Well sir, My boyfriend and I started as friends. Then we got in a relationship. So far it's doing good. You see if you date your friends you already now what they like and dislike. Which is a biggy for me. I don't like guessing someones likes or dislikes, then you find out your partner doesn't like something then there goes your relationship down the drain.

I am talking to Rob.

I noticed that. I was just commenting, that's all.
tulle
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6/3/2013 12:20:32 PM
Posted: 3 years ago
ABSOLUTELY. I have a friend I've known since we were 11. We rode the bus together to school right until senior year of high school, we worked together in high school and we went to university together. He told me he had a crush on me in grade 7 and at the time, I wanted to be just friends. I had a crush on him in high school but by then we were in different circles and I didn't think he would ever still be into me. In university, we spent Valentine's Day together because we were still single and we both admitted we were still crushing on each other. But we never pursued it because I think, in the long run, it would never work, and all that would happen is we would lose a really great friend.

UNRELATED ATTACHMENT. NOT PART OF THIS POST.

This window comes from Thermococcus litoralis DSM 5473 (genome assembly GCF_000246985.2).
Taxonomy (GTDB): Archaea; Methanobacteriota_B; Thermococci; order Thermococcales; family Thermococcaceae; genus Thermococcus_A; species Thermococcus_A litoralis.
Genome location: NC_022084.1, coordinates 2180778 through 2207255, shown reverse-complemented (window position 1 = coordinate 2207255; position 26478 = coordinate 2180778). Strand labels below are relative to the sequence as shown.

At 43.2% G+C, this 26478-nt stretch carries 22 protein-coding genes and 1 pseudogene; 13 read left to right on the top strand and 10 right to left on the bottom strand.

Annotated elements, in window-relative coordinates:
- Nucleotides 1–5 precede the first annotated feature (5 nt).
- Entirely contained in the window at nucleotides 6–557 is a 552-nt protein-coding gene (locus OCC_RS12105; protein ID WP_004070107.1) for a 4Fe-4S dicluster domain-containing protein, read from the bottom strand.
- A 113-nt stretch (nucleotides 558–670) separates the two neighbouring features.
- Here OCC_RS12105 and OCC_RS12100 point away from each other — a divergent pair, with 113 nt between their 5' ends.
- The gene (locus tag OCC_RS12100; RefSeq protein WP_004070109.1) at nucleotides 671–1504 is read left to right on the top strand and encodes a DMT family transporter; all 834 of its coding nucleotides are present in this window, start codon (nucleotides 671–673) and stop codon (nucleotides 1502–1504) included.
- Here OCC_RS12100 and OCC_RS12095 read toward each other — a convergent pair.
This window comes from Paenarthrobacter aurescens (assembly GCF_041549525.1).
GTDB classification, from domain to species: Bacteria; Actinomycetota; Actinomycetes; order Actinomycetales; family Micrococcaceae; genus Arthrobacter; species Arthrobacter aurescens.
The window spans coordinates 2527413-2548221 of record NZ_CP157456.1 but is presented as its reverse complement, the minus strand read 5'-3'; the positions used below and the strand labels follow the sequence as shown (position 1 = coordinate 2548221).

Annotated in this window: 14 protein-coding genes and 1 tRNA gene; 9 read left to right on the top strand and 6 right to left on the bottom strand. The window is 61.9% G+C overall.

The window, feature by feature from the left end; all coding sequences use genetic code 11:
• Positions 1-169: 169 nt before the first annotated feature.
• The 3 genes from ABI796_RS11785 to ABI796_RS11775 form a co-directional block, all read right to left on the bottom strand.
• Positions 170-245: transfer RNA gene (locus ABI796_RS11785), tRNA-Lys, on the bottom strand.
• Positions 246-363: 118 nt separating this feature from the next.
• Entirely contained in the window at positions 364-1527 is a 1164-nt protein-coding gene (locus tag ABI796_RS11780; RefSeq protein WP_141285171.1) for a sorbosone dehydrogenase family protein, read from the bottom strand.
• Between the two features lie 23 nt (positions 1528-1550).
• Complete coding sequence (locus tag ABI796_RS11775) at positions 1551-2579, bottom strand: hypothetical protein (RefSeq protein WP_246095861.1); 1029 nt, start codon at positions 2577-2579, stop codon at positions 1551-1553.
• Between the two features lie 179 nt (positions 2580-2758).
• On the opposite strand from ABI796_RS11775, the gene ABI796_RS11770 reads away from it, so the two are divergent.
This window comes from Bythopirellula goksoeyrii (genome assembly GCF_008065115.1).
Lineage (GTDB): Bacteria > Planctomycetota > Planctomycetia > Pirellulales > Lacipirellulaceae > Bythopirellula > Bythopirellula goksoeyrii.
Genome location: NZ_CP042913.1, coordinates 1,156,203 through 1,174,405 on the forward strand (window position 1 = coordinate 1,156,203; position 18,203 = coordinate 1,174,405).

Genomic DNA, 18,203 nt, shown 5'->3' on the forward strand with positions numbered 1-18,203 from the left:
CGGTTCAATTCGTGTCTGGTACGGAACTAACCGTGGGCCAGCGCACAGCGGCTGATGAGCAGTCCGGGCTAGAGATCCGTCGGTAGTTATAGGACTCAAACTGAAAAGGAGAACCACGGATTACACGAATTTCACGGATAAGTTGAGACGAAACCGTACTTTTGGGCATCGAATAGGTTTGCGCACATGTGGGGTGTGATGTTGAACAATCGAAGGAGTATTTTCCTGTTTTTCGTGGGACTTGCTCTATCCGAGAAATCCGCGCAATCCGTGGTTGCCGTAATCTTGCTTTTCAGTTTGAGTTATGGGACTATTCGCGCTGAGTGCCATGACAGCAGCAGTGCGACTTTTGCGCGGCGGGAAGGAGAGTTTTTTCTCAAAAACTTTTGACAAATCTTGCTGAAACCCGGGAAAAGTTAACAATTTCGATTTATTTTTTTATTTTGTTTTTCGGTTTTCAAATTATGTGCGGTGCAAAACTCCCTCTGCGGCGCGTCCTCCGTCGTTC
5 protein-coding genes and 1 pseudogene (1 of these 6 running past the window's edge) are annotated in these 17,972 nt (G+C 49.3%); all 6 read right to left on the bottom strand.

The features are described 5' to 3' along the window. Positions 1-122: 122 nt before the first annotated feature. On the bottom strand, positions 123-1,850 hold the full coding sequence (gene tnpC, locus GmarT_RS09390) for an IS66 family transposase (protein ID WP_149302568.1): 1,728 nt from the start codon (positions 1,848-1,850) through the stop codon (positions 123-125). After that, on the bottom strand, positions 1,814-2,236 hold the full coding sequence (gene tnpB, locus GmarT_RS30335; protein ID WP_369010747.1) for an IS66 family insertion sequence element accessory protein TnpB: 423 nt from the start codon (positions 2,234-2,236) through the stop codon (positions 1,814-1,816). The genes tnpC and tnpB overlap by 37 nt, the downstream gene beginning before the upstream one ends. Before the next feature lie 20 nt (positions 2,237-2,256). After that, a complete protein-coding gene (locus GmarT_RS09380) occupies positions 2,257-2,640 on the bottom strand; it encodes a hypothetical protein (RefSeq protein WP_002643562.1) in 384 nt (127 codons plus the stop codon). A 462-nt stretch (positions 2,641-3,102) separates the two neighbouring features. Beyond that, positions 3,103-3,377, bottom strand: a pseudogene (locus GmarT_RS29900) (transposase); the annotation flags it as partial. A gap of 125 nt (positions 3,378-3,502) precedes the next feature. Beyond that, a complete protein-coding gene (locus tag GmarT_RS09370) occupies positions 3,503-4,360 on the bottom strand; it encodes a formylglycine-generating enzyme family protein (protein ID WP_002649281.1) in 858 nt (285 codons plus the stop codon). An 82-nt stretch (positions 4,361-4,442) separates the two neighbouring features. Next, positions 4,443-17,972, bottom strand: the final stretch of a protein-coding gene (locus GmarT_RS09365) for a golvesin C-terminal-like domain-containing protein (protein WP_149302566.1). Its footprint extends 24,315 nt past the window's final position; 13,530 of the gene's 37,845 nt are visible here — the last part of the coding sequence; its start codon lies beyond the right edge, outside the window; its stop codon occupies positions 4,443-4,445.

Right now I'm in a bit of a pickle because another friend I've had for 8 years confessed his love for me last night. I'm still in complete shock. He was drunk as hell and I don't know whether or not I should bring it up or if we're both going to pretend it never happened. There's no way we can go back to being friends from that and it really, really sucks :(